Tuesday, December 23, 2014

A Western Tradition of Mindfulness

Now that I have finished the rough draft of my poetry collection, I’ve moved into revision mode. Rather than discuss the minutia of revision, I’ve decided to discuss the way that I can get into the state of mind that I need to be in in order to revise. My mind needs to be free of pointless distraction and that means mindfulness. I’m not claiming expertise here. I’m muddling through trying to figure things out.

Mindfulness almost always comes with some level of meditation. It’s pretty difficult to do one without the other. A lot of people feel resistance to meditation, but it is not something that is completely divorced from Western culture. We just usually call it something else. There are a number of meditation practices that we do all the time without calling it that.

I come from the tradition of Quakerism. My father and his side of the family were all Quakers who attended unprogrammed meetings. What we call praying is sitting in a large circle silently and not speaking until the spirit of God moves us to speak. I’m not a regular attender, but I go every once in a while, and it has to me a double kind of significance. The first is the communal sense of peace that all congregations strive to achieve. The second, of course, is the benefit that meditation gives any person.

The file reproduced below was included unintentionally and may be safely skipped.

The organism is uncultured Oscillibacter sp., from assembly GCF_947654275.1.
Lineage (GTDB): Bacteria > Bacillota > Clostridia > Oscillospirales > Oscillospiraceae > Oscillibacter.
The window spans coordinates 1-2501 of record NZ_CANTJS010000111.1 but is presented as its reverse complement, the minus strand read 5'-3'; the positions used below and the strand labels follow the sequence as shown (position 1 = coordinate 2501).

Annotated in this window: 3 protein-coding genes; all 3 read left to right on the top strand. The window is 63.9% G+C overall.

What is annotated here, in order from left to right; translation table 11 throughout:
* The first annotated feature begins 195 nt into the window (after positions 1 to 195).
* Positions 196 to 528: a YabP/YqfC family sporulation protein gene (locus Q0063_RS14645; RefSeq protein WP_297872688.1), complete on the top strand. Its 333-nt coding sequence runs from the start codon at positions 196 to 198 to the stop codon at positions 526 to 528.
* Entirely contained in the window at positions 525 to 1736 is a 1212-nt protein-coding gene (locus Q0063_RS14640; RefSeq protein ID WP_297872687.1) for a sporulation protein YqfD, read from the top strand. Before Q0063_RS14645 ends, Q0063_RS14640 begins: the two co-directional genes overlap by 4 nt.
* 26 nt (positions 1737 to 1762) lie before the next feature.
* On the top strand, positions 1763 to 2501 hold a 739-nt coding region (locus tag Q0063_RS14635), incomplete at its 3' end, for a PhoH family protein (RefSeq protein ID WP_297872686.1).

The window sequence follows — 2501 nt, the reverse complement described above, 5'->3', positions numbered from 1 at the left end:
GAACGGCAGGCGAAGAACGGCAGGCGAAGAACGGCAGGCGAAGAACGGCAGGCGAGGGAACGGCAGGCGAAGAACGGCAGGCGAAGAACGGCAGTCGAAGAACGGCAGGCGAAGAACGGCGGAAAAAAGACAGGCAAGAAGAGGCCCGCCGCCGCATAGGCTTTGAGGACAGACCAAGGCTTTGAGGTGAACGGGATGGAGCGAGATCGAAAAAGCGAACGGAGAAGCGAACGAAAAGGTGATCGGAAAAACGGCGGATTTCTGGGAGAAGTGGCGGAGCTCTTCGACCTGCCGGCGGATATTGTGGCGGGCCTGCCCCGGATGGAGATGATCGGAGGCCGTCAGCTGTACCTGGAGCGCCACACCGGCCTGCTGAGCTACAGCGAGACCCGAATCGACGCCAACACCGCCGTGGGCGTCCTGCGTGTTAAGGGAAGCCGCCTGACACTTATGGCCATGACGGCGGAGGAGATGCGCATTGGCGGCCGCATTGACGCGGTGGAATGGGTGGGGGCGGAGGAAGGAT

In this kind of praying, which is simply meditation, I notice and acknowledge my thoughts, not judging them but allowing myself to be open to them. If there is a religious message, I am open to it. If not, that’s fine too. The wonderful thing about it is that when people meditate in this way, they become more realistic about what the stresses in their lives really are and should be. It is when we slow down and begin to investigate what life really is that we begin to see things realistically.

Our daily struggles seem to pile up, one on another, until they seem too large to manage. However, each one is really nothing. Of course, there are real problems in our lives and the world at large, but these don’t tend to be the things that weigh us down. At least, that is true for me. When the big things happen to me, I take the time and energy to focus on them and deal with them. They are resolved if they are resolvable, and if they are not, I deal with them emotionally.

The small sniggling things are never resolved until I take the time to focus on the moment and know what their true significance is. That is the role in part of most religions. They give perspective in our lives in order to help us achieve meaning.

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